Thursday, August 14, 2008

Again, Four Thoughts for Thursday

1) Gary Sheffield has cleared waivers. Granted, Sheff is past his prime and incredibly injury prone these days. And oh yeah, he has another year at $14M left on his contract. But if the Sox can get the Tigers to pay all of his salary this year and between $8-10M of it next year then wouldn't he be a nice little addition to the lineup?

I don't care what state he is in, Gary Sheffield is always a menacing presence when he steps up to the plate and with Mike Lowell on the 15 day DL and maybe out longer, adding some right-handed pop to the lineup would be much appreciated. This is nothing against Sean Casey, but Sheffield brings an intimidation factor to the lineup that Casey just doesn't. They could play him at times at first base while Lowell is out and at other times in the outfield - against tough lefties maybe? - to give Ellsbury and Drew some time off. Sheffield may not be what he once was, but he would slide very nicely into the five or six hole of the lineup. I know it's not the 2004 Gary Sheffield that the Sox would be getting but he sure would be an intriguing addition.

There is one red flag here, and that is the fact that he wants out of Detroit because he does not want to be a platoon player. Well in Detroit he really is not, but in Boston he most certainly would be for this year and next. He is Gary Sheffield though and I think Tito would find a way to get him into about 80% of the games moving forward this year and probably about 75% next year. Next year is tough though because the Sox have locked up each one of their starting positions for 2009 including DH with the exception of catcher. I still think he could get 450 ABs or so shuffling between first base and the corner outfield spots next year if he so chooses to take on that super-utility role. And let's be honest, at this stage in his career, that is the type of player that he is. He will not find his way - on any winning team at least - as an everyday starter next year.

If they were to pull the trigger on a deal for him - and I seriously doubt they will even with the Tigers picking up a good portion of the tab - they would need to run the playing time scenario by Sheffield, a notorious malcontent. If he says he is cool with it on account of his vocal desire of always wanting to play in Boston then giddyup. If not, then oh well.

2) One more Gary Sheffield thought that I don't think most people realize. He should be a Hall of Famer. Seriously. Over his 21 year career he has an OPS+ of 141. He will retire with 500+ HR, a batting average in the .290s, and 1700+ RBI. Most telling though is that of the ten most comparable players to him via, five are current Hall of Famers (Mickey Mantle, Eddie Mathews, Willie Stargell, Billy Williams, and Mike Schmidt) and the other five are recent or current players who are either a lock for the Hall of Fame (Ken Griffey Jr.), a near lock (Frank Thomas), very high-end borderline candidates (Jeff Bagwell, Fred McGriff), or a former lock who has disgraced himself (Sammy Sosa). Regardless, that is very impressive company.

3) The popular concern for the Patriots heading into training camp was the cornerback situation. Apparently, if you believe what the Globe's Mike Reiss has been reporting (and I do as he is for my money the best beat reporter by far covering any of the Boston teams) then this unit actually looks okay and has the potential to be much better than expected, buoyed by second round pick Terrence Wheatley and free agent pickup Fernando Bryant. The secondary may also add veteran John Lynch to the mix which I guess is a plus. If the Pats were ever to lineup Lynch and Rodney Harrison at safety at the same time they would certainly be one of the most intimidating units - from a hitting perspective - in the league. Unfortunately they would also probably be the oldest and coming from a defense that already features Teddy Bruschi, Harrison, and maybe Junior Seau I can't exactly say this is a good thing. Still, you can never have too much good secondary depth, especially now that free agent acquisition Tank Williams is gone for the year and from that standpoint I really think a Lynch signing would help.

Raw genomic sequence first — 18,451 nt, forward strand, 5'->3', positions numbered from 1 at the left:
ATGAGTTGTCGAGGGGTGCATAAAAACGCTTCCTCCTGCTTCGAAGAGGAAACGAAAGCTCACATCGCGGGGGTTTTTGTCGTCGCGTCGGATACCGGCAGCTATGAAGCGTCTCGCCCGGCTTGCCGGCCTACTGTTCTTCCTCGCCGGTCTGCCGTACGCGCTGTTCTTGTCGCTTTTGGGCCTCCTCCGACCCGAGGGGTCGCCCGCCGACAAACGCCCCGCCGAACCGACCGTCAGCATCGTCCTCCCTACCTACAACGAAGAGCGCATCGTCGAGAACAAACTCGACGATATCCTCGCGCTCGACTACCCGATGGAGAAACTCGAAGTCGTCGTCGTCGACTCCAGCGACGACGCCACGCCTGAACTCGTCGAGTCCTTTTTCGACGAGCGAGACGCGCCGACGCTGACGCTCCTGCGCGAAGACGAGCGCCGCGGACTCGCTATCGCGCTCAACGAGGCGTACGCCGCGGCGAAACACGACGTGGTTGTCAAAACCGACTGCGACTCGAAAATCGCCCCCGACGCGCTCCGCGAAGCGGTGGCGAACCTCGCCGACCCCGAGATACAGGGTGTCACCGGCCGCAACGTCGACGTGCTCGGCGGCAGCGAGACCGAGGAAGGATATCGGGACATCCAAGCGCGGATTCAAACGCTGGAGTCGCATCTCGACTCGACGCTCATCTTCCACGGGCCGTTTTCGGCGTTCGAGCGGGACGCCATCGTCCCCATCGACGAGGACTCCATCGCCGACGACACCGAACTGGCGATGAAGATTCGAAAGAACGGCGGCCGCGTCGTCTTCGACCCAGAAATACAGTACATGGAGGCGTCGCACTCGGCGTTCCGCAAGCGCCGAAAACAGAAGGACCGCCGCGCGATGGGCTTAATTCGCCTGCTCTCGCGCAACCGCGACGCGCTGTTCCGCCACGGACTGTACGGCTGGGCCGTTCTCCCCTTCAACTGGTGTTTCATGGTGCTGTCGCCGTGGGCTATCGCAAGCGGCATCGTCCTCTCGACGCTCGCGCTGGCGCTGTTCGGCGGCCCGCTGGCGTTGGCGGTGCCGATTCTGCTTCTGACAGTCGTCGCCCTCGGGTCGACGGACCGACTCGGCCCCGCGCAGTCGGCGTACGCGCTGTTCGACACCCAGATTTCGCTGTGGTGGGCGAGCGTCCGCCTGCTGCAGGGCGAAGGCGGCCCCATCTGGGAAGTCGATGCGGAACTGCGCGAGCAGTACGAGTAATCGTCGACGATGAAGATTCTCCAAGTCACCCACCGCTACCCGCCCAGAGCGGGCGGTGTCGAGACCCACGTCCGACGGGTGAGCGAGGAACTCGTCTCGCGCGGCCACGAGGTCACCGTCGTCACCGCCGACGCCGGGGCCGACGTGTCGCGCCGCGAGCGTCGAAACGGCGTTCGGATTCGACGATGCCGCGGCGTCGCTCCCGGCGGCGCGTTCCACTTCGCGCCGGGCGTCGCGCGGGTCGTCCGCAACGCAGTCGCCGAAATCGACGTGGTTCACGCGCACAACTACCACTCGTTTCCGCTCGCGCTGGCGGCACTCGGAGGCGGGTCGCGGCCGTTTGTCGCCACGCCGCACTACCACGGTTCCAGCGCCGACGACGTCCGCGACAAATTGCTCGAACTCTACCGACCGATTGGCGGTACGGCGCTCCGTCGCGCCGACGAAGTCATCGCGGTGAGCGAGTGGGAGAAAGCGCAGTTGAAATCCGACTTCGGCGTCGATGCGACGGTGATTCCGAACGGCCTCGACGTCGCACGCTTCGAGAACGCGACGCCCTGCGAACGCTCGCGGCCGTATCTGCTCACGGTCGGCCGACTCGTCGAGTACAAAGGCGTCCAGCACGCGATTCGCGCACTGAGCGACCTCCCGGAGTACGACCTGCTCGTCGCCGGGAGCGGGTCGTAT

And now comes the "but" from above. While the secondary has the potential to be better than expected, a rash of injuries on the O-line has the potential to ravage the season. With both Matt Light and Stephen Neal hurt and the looming OxyContin mess with Nick Kaczur, the Pats could be starting the season VERY under-manned in that department. That aint good folks. We saw what shaky O-line play could do in the Super Bowl and while that is an extreme example, no QB no matter how good can do what they want to do without protection. Let's remember the late Bledsoe Era when he spent most of his time (slowly) running for his life, taking sacks, and throwing bad picks. I'm not saying that is destined to happen but with the exceptions of a truly awful defense or a truly awful QB, nothing can sink a season like poor play from the offensive line. The first two are unlikely to happen so if the Pats are going to have a big Achillies Heal this year, more than likely the offensive line will take that title.

4) Just for fun, Jed Lowrie's 550 AB RBI pace is now up to 126 after 2 RBI in each of the last two games. Like I said, that number is really not sustainable seeing as he has a good but not spectacular .451 slugging percentage (comparable to Dustin Pedroia's .459 for reference). Still, it's fun to throw the RBI pace out there because it is so impressive. I really could not be happier about the Red Sox DP combination of the present and future in Pedroia and Lowrie.

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